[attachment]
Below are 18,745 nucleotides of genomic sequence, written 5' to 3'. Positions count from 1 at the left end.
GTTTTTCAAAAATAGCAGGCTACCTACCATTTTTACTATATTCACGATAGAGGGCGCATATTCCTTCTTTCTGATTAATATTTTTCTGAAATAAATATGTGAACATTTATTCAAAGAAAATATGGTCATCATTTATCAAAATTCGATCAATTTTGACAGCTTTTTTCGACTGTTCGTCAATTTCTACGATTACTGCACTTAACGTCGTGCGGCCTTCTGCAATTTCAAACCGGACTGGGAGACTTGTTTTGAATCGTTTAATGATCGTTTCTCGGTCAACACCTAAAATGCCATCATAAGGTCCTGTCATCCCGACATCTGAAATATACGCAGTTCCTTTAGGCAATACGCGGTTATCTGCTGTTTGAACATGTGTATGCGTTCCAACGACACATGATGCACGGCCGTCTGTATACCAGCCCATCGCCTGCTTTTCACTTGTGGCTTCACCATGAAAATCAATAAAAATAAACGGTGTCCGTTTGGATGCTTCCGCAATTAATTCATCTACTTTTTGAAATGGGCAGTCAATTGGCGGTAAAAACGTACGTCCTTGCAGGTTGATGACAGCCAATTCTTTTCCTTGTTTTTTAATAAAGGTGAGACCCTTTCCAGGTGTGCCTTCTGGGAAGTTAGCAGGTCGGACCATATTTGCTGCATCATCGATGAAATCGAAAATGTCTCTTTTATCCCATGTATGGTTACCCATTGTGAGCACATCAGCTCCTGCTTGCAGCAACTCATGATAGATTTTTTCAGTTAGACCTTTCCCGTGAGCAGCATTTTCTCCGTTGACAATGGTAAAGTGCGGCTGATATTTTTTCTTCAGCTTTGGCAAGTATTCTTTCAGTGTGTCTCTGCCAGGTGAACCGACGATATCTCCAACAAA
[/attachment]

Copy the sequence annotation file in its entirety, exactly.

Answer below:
Below are 18,745 nucleotides of genomic sequence, written 5' to 3'. Positions count from 1 at the left end.
GTTTTTCAAAAATAGCAGGCTACCTACCATTTTTACTATATTCACGATAGAGGGCGCATATTCCTTCTTTCTGATTAATATTTTTCTGAAATAAATATGTGAACATTTATTCAAAGAAAATATGGTCATCATTTATCAAAATTCGATCAATTTTGACAGCTTTTTTCGACTGTTCGTCAATTTCTACGATTACTGCACTTAACGTCGTGCGGCCTTCTGCAATTTCAAACCGGACTGGGAGACTTGTTTTGAATCGTTTAATGATCGTTTCTCGGTCAACACCTAAAATGCCATCATAAGGTCCTGTCATCCCGACATCTGAAATATACGCAGTTCCTTTAGGCAATACGCGGTTATCTGCTGTTTGAACATGTGTATGCGTTCCAACGACACATGATGCACGGCCGTCTGTATACCAGCCCATCGCCTGCTTTTCACTTGTGGCTTCACCATGAAAATCAATAAAAATAAACGGTGTCCGTTTGGATGCTTCCGCAATTAATTCATCTACTTTTTGAAATGGGCAGTCAATTGGCGGTAAAAACGTACGTCCTTGCAGGTTGATGACAGCCAATTCTTTTCCTTGTTTTTTAATAAAGGTGAGACCCTTTCCAGGTGTGCCTTCTGGGAAGTTAGCAGGTCGGACCATATTTGCTGCATCATCGATGAAATCGAAAATGTCTCTTTTATCCCATGTATGGTTACCCATTGTGAGCACATCAGCTCCTGCTTGCAGCAACTCATGATAGATTTTTTCAGTTAGACCTTTCCCGTGAGCAGCATTTTCTCCGTTGACAATGGTAAAGTGCGGCTGATATTTTTTCTTCAGCTTTGGCAAGTATTCTTTCAGTGTGTCTCTGCCAGGTGAACCGACGATATCTCCAACAAA